Professor Henry Pau
Professor Henry Pau is a Consultant Ear Nose and Throat Surgeon who practices at Spire Leicester Hospital and the University Hospitals of Leicester. He has written several book chapters and published numerous papers in international medical journals. His biography is published in "Who's Who in Medicine and Healthcare" and "Who's Who in the World".
Dizziness and Balance Disorders
"Dizziness" or "vertigo" means a sensation of spinning and is a common medical problem. It is usually caused by inner ear diseases such as Meniere's Disease but occasionally can be due to brain disorders including multiple sclerosis. Some dizzy patients present with other symptoms including deafness, tinnitus, spinal problems, headaches and visual disturbances. When assessing patients with balance problems, one should be clear on how the patient feels exactly. Some patients may describe "dizziness" as being light headed and these patients are more likely to have heart, blood pressure or blood vessel diseases. Dizziness can affect all groups but it is more common in adults.
Vertigo caused by inner ear diseases
This condition was first described by a French Physician, Dr.Prosper Meniere, in 1861. Patients typically present with vertigo, fluctuating deafness, tinnitus and a sensation of fullness in the ear. This can be a very disabling condition and is thought to be caused by excessive fluid in one of the chambers within the inner ear. Initial treatment should concentrate on reducing the fluid by restricting salt and caffeine intake and using diuretics and vasodilators. Should medical treatments fail, depending on the severity and nature of the individual's condition and hearing levels, some patients may require surgery including grommet insertion, saccus decompression (reducing pressure in the inner ear by complex ear surgery) and chemical labyrinthectomy using gentamicin and steroids (injections into the ear).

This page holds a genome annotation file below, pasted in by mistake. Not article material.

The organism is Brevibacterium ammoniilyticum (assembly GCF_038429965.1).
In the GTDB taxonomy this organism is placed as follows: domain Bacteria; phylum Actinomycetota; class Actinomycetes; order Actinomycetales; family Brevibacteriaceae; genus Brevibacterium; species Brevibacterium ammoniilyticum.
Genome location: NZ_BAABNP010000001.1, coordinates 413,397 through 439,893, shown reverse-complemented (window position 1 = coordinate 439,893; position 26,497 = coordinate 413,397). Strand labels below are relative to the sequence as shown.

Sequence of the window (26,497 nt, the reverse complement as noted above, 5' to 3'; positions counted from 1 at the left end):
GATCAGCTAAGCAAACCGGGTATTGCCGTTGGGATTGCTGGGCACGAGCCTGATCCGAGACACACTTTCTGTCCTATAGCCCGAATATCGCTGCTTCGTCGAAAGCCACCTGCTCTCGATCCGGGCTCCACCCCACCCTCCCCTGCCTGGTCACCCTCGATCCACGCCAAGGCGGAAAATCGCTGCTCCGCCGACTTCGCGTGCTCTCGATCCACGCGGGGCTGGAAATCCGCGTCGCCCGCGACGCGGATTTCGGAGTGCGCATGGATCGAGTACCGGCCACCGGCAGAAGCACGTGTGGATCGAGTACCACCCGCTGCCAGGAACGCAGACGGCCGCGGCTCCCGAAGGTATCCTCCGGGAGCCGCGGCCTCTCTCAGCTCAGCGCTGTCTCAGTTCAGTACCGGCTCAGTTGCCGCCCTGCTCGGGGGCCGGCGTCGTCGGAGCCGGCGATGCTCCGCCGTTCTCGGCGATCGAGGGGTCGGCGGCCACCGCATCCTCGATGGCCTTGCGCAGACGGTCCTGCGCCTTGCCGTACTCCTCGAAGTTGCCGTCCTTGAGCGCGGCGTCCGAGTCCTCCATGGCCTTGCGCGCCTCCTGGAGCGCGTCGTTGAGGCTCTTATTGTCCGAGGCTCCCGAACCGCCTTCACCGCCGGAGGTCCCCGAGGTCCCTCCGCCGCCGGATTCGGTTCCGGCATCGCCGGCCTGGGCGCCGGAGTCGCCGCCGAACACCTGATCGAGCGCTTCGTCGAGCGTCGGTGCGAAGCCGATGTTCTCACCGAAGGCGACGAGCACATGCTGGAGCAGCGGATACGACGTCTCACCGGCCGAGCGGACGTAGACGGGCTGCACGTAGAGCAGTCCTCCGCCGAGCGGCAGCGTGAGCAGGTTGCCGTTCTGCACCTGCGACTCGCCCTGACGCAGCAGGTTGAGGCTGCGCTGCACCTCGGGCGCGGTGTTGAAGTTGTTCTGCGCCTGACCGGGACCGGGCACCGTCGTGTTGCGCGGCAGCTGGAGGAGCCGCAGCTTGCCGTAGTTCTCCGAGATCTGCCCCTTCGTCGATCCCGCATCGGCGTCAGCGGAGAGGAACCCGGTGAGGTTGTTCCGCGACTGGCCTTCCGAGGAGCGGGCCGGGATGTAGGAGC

Any viral illness including a common cold could cause labyrinthitis. Patients experience severe vertigo and nausea, and treatment should include fluid support and a short course of labyrinthine sedatives like stemetil.
Benign Paroxysmal Positional Vertigo (BPPPV)
BPPV is caused by loose calcified crystals within the inner ear which can be a result of whiplash injuries, head injuries or viral infection of the inner ears. Symptoms of transient vertigo, which normally last for a few seconds, are brought on by movements of the head especially when patient is lying flat. Treatment is normally by Epley manoeuvre, a form of physiotherapy and very rarely, patients may require surgery.
Vertigo caused by central/brain disorders
This is a rare form of migraine presenting with aura, headache, photophobia and vertigo and can be treated successfully by anti-migraine tablets.
When the patient's symptoms are unusual or one-sided, an MRI scan of the brain should be performed to exclude central problems including acoustic neuroma, multiple sclerosis and other brain lesions.